New Mexico recently ushered in its second century of filmmaking.
To mark this occasion, Taos Taking Pictures (organizers of the
Taos Film Festival) and Gramercy Pictures (makers of fine independent
movies) will be presenting the Southwest premiere of The Hi-Lo
Country. This new Western is directed by Stephen Frears, produced
by Martin Scorsese and stars Woody Harrelson, Billy Crudup, Patricia
Arquette, Penelope Cruz and Sam Elliot.
The Hi-Lo Country got its start right here in New Mexico
under the pen of local author Max Evans. Evans is a noted artist
and writer, a recipient of the Levi Strauss Saddleman's Award,
the New Mexico Governor's Award for Excellence in the Arts and,
most recently, the Western Heritage Lifetime Achievement Award
from the National Cowboy Hall of Fame. Among his many Western
novels is The Rounders, which was made into a movie in
1965 starring Glenn Ford and Henry Fonda.
Evans' 1961 book The Hi-Lo Country--which the author says
is "based on real experiences" working on the ranchlands
of northeastern New Mexico--was first optioned as a film
by famed Western director Sam Peckinpah (The Wild Bunch).
Up until his death in 1984, Peckinpah labored unsuccessfully to
bring Evans' tale of friendship between two struggling ranchers
to the big screen. Eventually, the book ended up in the hands
of director Martin Scorsese (Raging Bull), who fell in
love with the characters, the setting and the time period. Set
in post-World War II New Mexico, The Hi-Lo Country examines
the relationship between Pete Calder and Big Boy Matson--two members
of that dying breed known as the American cowboy who go from friends
to rivals over the love of a single woman. Scorsese's schedule
precluded him from directing the film, but he agreed to produce
it and brought British director Stephen Frears (Dangerous Liaisons,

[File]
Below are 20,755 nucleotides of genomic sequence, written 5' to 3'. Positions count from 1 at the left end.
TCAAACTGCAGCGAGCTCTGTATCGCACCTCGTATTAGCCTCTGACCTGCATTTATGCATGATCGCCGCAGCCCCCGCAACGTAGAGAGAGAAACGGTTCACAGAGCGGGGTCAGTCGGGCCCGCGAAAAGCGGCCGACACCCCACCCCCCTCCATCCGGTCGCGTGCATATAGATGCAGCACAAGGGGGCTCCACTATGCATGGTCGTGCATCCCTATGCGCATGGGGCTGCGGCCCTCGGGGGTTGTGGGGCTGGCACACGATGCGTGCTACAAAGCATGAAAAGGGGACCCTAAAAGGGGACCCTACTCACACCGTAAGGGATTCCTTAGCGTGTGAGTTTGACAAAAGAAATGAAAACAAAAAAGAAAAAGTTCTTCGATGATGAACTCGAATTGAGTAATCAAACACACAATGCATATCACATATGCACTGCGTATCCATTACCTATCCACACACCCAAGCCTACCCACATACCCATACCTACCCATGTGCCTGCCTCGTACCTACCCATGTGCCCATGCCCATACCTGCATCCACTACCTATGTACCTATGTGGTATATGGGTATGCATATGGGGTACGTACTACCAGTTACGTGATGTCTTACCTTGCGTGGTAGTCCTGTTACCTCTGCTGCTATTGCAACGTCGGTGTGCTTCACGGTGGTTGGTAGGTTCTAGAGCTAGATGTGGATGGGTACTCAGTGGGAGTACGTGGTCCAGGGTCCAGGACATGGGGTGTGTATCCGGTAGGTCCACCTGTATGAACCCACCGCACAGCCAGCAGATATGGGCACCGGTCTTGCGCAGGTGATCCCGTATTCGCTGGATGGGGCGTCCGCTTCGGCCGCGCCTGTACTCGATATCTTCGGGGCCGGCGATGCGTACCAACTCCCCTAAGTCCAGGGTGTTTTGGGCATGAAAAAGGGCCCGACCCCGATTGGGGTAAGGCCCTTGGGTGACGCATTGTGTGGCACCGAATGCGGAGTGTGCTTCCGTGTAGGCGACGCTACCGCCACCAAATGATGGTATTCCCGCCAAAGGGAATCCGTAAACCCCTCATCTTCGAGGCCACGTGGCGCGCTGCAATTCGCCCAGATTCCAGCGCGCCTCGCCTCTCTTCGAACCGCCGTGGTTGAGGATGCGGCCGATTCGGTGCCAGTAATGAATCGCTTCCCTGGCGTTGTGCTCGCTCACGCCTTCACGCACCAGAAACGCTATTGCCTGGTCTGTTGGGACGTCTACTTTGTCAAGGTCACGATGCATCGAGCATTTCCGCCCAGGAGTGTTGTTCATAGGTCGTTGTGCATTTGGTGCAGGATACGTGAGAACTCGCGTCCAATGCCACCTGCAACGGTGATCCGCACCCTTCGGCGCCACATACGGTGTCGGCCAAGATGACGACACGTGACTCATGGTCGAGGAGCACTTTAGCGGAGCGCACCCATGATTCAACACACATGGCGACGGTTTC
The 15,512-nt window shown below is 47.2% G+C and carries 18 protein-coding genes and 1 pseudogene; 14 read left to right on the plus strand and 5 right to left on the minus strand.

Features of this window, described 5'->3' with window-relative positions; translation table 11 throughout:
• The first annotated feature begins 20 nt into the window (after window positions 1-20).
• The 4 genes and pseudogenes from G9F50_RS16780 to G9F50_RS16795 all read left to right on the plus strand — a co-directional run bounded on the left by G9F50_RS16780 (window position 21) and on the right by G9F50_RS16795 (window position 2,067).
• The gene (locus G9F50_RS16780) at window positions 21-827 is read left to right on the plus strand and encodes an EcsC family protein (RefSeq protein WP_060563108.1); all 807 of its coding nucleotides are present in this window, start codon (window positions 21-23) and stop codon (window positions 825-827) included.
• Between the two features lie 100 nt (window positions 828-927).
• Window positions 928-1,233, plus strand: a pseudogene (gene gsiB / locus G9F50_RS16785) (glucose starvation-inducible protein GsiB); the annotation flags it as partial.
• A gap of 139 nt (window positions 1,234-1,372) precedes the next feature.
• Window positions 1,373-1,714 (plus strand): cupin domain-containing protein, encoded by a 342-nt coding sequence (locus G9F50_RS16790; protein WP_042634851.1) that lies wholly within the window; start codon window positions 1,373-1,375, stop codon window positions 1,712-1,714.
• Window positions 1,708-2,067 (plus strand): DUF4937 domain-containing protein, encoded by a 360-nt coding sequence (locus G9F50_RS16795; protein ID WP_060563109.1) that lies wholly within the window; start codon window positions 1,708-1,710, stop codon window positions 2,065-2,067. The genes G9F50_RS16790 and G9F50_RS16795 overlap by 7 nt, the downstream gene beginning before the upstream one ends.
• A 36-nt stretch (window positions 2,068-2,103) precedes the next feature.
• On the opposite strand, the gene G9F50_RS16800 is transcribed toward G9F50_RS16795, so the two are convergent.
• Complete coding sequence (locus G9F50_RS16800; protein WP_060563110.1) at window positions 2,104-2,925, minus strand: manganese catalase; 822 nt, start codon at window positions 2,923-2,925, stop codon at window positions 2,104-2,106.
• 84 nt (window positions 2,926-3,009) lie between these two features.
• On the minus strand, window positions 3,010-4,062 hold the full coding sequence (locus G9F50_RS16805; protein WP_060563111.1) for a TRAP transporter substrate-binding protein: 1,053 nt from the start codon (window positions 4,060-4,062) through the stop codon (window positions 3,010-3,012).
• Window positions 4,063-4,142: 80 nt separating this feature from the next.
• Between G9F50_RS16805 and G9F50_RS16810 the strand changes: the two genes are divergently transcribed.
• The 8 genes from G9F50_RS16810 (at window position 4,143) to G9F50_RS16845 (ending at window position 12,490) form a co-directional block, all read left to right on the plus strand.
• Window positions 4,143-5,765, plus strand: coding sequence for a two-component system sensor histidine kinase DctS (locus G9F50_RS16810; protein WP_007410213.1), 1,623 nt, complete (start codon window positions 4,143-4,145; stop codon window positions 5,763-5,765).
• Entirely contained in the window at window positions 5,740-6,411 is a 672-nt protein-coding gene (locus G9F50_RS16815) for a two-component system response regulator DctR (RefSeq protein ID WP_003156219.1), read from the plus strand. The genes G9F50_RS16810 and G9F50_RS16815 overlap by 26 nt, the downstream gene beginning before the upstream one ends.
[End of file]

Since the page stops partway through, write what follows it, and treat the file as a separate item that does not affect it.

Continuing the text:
The Grifters) on board to helm the project.
In the summer of 1997, after "one or two lifetimes"
of development, Evans saw his story go before the cameras. "I'll
tell you, it took enormous courage to make this film," says
Evans. "It took even more courage for a British director
to do it." The Academy Award-nominated Englishman impressed
Evans, though, by talking to locals, to cowboys, to rodeo riders
and by immersing himself in New Mexican culture.
Evans patterned The Hi-Lo Country after characters he met
and places he saw while working on a cattle ranch in Union County,
N.M. He was delighted when the filmmakers chose to shoot the film
in the very northern New Mexico climes in which the novel was
set. Ever up for adventure, the one-time cowpoke even helped scout
locations for the film shoot.
"Myself and the line producer, we drove 2000 miles over the
northeast corridor of New Mexico on corrugated roads," recalls
Evans. Dozens of picturesque locations on the wide-open plains
along the New Mexico/Colorado border were chosen to give The
Hi-Lo Country an authentic feel. While headquartered in Santa
Fe, the production utilized many nearby farms and ranches. Las
Vegas, Galisteo and the Cook Ranch all served as locations for
the multi-month shoot.
The completed film recently opened in L.A. on Dec. 30 in order
to qualify for Oscar consideration. Evans couldn't be more pleased
with the final result and reserves special praise for actor Woody
Harrelson and his portrayal of Big Boy Matson, a character based
on one of Evan's best friends. "Everyone I've come into contact
with has proved their love and dedication to this project."
Evans concludes. "I can't think of a greater honor to myself
and to the memory of Big Boy."